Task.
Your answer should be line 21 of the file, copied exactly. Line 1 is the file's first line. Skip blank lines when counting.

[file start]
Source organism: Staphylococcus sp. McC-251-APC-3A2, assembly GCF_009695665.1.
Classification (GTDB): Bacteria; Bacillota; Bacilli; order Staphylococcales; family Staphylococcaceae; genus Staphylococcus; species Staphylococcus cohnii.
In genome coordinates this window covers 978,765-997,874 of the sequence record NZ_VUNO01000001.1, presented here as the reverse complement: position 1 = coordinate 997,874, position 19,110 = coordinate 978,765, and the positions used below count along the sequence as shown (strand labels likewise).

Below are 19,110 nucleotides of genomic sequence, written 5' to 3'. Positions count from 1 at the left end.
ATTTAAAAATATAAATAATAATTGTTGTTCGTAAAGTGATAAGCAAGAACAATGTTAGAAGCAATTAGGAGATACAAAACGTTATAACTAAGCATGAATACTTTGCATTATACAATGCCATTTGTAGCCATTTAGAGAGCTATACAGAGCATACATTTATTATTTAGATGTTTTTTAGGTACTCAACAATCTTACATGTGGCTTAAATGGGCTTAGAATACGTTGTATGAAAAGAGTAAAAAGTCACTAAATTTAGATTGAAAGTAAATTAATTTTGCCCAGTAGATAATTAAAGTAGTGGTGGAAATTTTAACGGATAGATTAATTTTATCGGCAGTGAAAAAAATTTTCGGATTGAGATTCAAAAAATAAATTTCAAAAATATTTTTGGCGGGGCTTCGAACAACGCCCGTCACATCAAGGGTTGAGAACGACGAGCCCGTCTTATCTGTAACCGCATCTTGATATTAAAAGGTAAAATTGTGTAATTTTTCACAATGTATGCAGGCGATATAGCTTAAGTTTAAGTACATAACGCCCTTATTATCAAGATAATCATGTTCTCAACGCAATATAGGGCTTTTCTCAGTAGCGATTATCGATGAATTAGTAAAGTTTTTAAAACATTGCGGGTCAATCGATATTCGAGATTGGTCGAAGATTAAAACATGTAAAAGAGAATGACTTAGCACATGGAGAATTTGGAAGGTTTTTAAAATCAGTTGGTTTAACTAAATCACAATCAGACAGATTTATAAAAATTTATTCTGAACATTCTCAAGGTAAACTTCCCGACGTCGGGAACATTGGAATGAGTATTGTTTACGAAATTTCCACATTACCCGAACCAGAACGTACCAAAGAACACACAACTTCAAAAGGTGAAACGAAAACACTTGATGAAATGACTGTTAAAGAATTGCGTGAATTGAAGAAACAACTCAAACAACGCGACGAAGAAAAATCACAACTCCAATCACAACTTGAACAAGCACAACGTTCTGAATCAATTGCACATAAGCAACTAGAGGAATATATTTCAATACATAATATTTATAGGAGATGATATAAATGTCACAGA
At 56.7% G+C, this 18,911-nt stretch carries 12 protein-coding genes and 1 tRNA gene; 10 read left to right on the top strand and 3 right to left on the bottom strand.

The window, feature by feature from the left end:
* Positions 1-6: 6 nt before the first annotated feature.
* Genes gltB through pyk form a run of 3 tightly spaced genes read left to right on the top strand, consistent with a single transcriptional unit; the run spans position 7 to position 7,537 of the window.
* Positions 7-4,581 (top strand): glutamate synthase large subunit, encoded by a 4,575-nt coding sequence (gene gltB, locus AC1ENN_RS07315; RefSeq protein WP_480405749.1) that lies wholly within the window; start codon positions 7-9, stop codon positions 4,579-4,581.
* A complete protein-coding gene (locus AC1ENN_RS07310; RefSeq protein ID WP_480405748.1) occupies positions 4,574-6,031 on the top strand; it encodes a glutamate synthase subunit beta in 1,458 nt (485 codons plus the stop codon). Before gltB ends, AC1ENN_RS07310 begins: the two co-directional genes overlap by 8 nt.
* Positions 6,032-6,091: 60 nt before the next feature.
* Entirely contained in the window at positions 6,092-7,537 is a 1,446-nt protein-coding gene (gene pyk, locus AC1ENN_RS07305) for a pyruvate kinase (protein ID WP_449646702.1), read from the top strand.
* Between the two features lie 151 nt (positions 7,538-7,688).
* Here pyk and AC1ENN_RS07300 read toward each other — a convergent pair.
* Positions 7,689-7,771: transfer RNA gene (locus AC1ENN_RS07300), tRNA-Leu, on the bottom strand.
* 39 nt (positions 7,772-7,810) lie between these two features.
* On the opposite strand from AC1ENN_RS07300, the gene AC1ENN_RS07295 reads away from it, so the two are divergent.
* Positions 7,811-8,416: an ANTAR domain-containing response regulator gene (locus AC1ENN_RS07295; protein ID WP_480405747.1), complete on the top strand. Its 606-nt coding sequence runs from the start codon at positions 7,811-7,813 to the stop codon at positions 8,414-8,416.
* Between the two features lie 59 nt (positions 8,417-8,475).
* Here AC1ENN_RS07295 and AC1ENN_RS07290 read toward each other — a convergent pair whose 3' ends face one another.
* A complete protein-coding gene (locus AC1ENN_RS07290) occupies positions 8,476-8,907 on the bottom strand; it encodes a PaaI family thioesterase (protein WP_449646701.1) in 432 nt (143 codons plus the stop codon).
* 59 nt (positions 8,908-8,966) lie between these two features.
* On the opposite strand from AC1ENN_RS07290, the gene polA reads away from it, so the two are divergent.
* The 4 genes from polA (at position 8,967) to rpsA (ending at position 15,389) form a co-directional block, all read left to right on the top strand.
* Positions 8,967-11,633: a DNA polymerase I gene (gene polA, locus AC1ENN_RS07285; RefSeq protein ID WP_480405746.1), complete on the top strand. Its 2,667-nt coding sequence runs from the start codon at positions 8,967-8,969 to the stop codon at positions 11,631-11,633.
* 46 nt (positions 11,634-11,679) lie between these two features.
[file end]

* Here AC1ENN_RS07295 and AC1ENN_RS07290 read toward each other — a convergent pair whose 3' ends face one another.